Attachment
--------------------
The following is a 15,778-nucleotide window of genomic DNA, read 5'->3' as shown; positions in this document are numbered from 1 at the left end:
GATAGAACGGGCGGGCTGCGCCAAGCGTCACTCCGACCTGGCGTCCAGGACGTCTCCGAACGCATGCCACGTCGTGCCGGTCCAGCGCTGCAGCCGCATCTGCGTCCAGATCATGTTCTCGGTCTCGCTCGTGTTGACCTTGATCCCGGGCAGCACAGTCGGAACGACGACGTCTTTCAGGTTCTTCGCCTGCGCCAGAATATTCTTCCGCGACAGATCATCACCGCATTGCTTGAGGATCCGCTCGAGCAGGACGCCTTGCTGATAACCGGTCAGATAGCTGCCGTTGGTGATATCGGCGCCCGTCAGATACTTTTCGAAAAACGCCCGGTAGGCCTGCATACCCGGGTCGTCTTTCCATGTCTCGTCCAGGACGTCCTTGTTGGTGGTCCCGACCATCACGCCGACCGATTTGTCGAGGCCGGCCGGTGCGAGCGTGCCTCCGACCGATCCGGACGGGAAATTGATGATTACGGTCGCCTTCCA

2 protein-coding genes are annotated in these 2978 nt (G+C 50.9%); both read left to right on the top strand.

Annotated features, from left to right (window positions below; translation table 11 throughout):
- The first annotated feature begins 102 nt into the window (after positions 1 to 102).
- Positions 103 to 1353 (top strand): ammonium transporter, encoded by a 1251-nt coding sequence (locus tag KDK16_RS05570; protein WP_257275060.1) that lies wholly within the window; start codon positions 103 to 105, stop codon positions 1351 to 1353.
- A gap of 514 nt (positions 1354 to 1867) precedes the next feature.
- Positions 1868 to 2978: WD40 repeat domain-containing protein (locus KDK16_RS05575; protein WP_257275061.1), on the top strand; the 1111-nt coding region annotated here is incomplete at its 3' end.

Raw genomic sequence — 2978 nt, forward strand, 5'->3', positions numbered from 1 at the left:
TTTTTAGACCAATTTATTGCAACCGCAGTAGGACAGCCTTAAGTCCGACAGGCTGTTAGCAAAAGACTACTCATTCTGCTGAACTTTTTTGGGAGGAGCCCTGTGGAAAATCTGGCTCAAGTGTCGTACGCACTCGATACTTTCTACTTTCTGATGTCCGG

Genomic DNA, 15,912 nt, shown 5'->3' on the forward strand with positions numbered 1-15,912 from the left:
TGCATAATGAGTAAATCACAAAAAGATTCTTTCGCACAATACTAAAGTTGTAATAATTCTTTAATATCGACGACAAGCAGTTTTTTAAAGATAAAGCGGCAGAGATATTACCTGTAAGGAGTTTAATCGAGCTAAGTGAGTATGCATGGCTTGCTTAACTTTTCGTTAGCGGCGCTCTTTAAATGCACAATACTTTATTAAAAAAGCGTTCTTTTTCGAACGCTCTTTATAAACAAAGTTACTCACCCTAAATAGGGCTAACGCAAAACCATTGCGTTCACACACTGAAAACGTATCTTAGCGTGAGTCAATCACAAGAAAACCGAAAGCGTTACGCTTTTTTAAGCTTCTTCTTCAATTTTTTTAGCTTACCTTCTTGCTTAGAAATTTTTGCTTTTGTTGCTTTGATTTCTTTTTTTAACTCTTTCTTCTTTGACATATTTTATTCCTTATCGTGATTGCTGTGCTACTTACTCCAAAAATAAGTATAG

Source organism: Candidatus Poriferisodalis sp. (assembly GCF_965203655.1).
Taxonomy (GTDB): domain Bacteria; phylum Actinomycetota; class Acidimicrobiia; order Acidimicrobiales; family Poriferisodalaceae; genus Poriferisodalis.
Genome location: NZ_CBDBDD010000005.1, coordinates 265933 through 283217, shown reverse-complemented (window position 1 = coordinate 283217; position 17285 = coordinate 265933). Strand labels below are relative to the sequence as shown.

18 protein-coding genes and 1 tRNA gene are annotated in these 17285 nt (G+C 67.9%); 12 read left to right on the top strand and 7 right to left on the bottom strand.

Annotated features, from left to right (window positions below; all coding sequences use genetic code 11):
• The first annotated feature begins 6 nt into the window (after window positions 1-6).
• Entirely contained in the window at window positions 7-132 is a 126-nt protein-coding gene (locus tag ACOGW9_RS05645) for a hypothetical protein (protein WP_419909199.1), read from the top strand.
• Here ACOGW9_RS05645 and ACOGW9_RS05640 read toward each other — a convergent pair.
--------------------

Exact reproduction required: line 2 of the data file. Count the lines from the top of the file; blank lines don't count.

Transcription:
GATAGAACGGGCGGGCTGCGCCAAGCGTCACTCCGACCTGGCGTCCAGGACGTCTCCGAACGCATGCCACGTCGTGCCGGTCCAGCGCTGCAGCCGCATCTGCGTCCAGATCATGTTCTCGGTCTCGCTCGTGTTGACCTTGATCCCGGGCAGCACAGTCGGAACGACGACGTCTTTCAGGTTCTTCGCCTGCGCCAGAATATTCTTCCGCGACAGATCATCACCGCATTGCTTGAGGATCCGCTCGAGCAGGACGCCTTGCTGATAACCGGTCAGATAGCTGCCGTTGGTGATATCGGCGCCCGTCAGATACTTTTCGAAAAACGCCCGGTAGGCCTGCATACCCGGGTCGTCTTTCCATGTCTCGTCCAGGACGTCCTTGTTGGTGGTCCCGACCATCACGCCGACCGATTTGTCGAGGCCGGCCGGTGCGAGCGTGCCTCCGACCGATCCGGACGGGAAATTGATGATTACGGTCGCCTTCCA